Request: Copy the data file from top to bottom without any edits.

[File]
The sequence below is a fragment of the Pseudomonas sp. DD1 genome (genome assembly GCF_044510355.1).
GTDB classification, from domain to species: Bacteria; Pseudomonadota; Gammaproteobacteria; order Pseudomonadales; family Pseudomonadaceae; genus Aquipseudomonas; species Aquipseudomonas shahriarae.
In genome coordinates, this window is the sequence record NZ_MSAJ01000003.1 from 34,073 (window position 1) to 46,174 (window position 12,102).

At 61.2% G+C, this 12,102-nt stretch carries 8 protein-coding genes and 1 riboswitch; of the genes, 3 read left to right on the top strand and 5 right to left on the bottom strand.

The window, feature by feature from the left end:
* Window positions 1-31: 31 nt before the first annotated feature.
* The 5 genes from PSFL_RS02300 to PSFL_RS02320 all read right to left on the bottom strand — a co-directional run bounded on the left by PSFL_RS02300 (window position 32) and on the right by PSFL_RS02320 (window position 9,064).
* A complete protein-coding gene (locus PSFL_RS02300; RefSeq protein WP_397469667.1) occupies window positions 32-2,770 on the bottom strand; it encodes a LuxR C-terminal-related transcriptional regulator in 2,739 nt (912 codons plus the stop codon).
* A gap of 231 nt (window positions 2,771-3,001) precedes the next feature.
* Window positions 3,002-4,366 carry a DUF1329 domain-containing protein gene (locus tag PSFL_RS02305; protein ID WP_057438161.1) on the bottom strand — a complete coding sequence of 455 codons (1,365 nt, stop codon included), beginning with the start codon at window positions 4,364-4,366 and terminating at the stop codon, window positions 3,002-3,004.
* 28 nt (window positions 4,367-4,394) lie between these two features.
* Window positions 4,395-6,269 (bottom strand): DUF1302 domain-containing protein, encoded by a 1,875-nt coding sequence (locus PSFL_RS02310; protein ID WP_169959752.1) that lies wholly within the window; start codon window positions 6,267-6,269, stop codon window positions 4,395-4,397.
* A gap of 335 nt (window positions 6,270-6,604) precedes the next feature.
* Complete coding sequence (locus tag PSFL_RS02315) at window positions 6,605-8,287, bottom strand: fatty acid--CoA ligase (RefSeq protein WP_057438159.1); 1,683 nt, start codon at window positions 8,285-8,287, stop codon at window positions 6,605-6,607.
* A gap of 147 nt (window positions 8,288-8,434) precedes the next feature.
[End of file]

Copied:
The sequence below is a fragment of the Pseudomonas sp. DD1 genome (genome assembly GCF_044510355.1).
GTDB classification, from domain to species: Bacteria; Pseudomonadota; Gammaproteobacteria; order Pseudomonadales; family Pseudomonadaceae; genus Aquipseudomonas; species Aquipseudomonas shahriarae.
In genome coordinates, this window is the sequence record NZ_MSAJ01000003.1 from 34,073 (window position 1) to 46,174 (window position 12,102).

At 61.2% G+C, this 12,102-nt stretch carries 8 protein-coding genes and 1 riboswitch; of the genes, 3 read left to right on the top strand and 5 right to left on the bottom strand.

The window, feature by feature from the left end:
* Window positions 1-31: 31 nt before the first annotated feature.
* The 5 genes from PSFL_RS02300 to PSFL_RS02320 all read right to left on the bottom strand — a co-directional run bounded on the left by PSFL_RS02300 (window position 32) and on the right by PSFL_RS02320 (window position 9,064).
* A complete protein-coding gene (locus PSFL_RS02300; RefSeq protein WP_397469667.1) occupies window positions 32-2,770 on the bottom strand; it encodes a LuxR C-terminal-related transcriptional regulator in 2,739 nt (912 codons plus the stop codon).
* A gap of 231 nt (window positions 2,771-3,001) precedes the next feature.
* Window positions 3,002-4,366 carry a DUF1329 domain-containing protein gene (locus tag PSFL_RS02305; protein ID WP_057438161.1) on the bottom strand — a complete coding sequence of 455 codons (1,365 nt, stop codon included), beginning with the start codon at window positions 4,364-4,366 and terminating at the stop codon, window positions 3,002-3,004.
* 28 nt (window positions 4,367-4,394) lie between these two features.
* Window positions 4,395-6,269 (bottom strand): DUF1302 domain-containing protein, encoded by a 1,875-nt coding sequence (locus PSFL_RS02310; protein ID WP_169959752.1) that lies wholly within the window; start codon window positions 6,267-6,269, stop codon window positions 4,395-4,397.
* A gap of 335 nt (window positions 6,270-6,604) precedes the next feature.
* Complete coding sequence (locus tag PSFL_RS02315) at window positions 6,605-8,287, bottom strand: fatty acid--CoA ligase (RefSeq protein WP_057438159.1); 1,683 nt, start codon at window positions 8,285-8,287, stop codon at window positions 6,605-6,607.
* A gap of 147 nt (window positions 8,288-8,434) precedes the next feature.